This problem launched considerable scientific inquiry into ballistics, air resistance, mass displacement and so on ... but James Burke can catch you up on all that (for the short jump up, watch from 13:00 to 19:00).

Which brings me up to the usual question about magic and history.  One can easily say, well the problems of understanding missiles curving through the air can be solved with magic.  Yes, that's true ... if the magicians are aware that missiles curve through air.  We did not fully understand that they did, or how they did, in history until after 1500 (Tartaglia's date of birth - see link).  So why would mages in the 11th century not automatically assume that objects did as Aristotle said they did?  Would not magic - for a couple of centuries at least - frustrate itself trying to force cannonballs to fly straight, until it became evident that non-magicians were wreaking bloody havoc by simply allowing them to fly in a curved fashion, thus employing artillery far better than the magician's could?

Is this not the sort of thing that would have been happening continuously?  We can't assume that magicians always knew the truth about natural physics going back four or five thousand years.  We MUST assume that they were ignorant of quite a number of physical principles, which had yet to be discovered by Aristotle or Al-hazam or Tartaglia.  Which would mean that for a time, magic was designed to compensate for our inability to do this particular thing, which was then later understood, forcing magic - like any other technology - to adapt itself and change.  Which would mean there were spells that had been created for the purpose of making a two crowns of different metals displace the exact same amount of water, even though they were technically of different volumes.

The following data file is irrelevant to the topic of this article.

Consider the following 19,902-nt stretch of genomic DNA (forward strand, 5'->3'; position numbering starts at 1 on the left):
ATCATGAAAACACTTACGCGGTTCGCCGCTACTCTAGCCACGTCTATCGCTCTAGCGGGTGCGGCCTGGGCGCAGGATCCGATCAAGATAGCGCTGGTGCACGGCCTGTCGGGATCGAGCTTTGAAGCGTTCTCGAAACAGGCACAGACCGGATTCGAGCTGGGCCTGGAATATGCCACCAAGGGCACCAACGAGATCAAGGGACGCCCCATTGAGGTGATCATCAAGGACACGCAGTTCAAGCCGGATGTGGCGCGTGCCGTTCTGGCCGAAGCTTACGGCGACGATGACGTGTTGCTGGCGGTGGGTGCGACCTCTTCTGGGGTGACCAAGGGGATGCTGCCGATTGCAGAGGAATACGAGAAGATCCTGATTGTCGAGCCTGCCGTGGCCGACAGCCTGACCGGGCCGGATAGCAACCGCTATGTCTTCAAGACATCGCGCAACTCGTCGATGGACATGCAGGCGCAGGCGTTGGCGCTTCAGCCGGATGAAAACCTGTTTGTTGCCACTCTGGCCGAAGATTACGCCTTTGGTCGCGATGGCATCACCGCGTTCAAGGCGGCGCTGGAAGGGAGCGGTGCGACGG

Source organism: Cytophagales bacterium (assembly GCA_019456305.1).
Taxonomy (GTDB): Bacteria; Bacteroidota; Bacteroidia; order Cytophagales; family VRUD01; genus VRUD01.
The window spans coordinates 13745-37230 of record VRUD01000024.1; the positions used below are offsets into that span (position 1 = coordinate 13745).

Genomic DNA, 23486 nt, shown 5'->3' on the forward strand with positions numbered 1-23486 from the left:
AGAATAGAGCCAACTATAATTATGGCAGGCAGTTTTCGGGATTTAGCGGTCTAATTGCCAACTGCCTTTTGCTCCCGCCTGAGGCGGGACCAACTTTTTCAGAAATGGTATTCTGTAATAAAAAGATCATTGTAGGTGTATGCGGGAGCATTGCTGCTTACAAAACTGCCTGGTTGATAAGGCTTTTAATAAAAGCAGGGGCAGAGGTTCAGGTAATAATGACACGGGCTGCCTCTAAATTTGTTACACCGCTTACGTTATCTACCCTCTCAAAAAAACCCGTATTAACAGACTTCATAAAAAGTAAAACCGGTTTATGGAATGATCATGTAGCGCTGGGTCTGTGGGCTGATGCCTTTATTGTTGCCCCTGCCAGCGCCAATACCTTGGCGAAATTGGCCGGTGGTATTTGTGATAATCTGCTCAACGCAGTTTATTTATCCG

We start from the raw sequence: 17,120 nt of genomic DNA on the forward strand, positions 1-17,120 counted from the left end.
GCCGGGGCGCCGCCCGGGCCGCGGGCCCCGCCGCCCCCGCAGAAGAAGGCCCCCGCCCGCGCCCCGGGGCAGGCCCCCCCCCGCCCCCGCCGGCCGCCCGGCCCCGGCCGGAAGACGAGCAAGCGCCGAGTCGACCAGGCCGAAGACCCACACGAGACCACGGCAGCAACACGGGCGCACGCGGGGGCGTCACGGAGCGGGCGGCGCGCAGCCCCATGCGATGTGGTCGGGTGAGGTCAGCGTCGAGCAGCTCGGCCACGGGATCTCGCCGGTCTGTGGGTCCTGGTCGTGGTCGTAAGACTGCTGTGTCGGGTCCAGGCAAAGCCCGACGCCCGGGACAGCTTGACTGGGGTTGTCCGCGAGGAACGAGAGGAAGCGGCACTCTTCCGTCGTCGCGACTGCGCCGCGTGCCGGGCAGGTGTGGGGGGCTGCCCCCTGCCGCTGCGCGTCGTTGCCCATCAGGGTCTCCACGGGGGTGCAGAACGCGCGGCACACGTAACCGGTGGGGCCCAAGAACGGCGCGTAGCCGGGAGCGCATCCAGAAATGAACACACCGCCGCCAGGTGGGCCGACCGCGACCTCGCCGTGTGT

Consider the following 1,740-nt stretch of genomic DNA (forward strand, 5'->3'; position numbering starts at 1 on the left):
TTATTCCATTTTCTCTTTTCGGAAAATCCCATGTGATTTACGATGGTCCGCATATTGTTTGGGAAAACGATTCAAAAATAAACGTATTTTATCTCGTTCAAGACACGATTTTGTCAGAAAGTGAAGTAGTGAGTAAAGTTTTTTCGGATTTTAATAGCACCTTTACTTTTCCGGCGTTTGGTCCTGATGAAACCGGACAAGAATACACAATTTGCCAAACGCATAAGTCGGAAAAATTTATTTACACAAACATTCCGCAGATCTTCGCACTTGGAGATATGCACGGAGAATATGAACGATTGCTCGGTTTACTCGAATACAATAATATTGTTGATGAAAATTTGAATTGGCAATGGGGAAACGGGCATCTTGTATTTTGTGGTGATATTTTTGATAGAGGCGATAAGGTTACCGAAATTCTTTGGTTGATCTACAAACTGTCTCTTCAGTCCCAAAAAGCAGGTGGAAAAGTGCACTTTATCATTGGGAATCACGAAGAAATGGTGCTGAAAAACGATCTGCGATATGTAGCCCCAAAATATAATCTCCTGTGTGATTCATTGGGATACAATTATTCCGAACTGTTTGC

Perhaps it was Aristotle himself who invented the spell ... and thus blew understanding the physical principal.  By constantly "fixing" inconsistencies in physics, magic might possibly have increased the general ignorance of the upper classes, so that it would really be a fighter type or a monk, and NOT a spellcaster, who solved these things despite magic's insistence to the contrary.

Magic might have made us all dumber.

Tuesday, December 11, 2012

Cantrips For Christmas

Debating a number of things to post about, I think I'll keep this simple and straight-forward.  I already mentioned these on my campaign blog, but it's useful to copy them over here.

Just a few ideas for cantrips, spells not meant to be especially powerful, but to add that bit of window dressing that makes playing a mage fun.  These would all be legerdemain cantrips.


Creates an ordinary piece of household furniture, a chair, stool, small writing table, single-person bed or cot, cabinet, end table, cupboard or screen ... any of which will continue to exist so long as the mage is in physical contact with the item.

Thus, if the mage is sitting in the chair, laying on the bed, hiding behind the screen or inside a cupboard, the item will remain ... but upon letting go, the item will dissolve and disappear.

If the item receives a sharp blow, for example if it were used as a club, it would cause 1-3 damage upon a hit but then shatter and dissolve.  If two persons were attempt to sleep in the single bed, the bed would last for an hour and then break up and dissolve.  However, it will serve the mage all night and all day if he or she remains in it alone.

The DM may decide if a bench allowing two or three persons to sit is possible.


Creates any ordinary household object made of pottery or earthenware up to one cubic foot.  Pots, jugs, cups, mugs, plates, vases or jars are possible, or things of that kind.  The object will remain in existence until the sun rises the next day, until dropped (in which case it will automatically shatter and dissolve) or otherwise given a sharp blow.  The object will serve as a missile, causing 1-2 damage upon hitting, whereupon it will break and cease existence.

If used gently, the object will serve to hold water, or as a chamberpot, and will even allow itself to be fired if its use is desired to melt metals in an oven.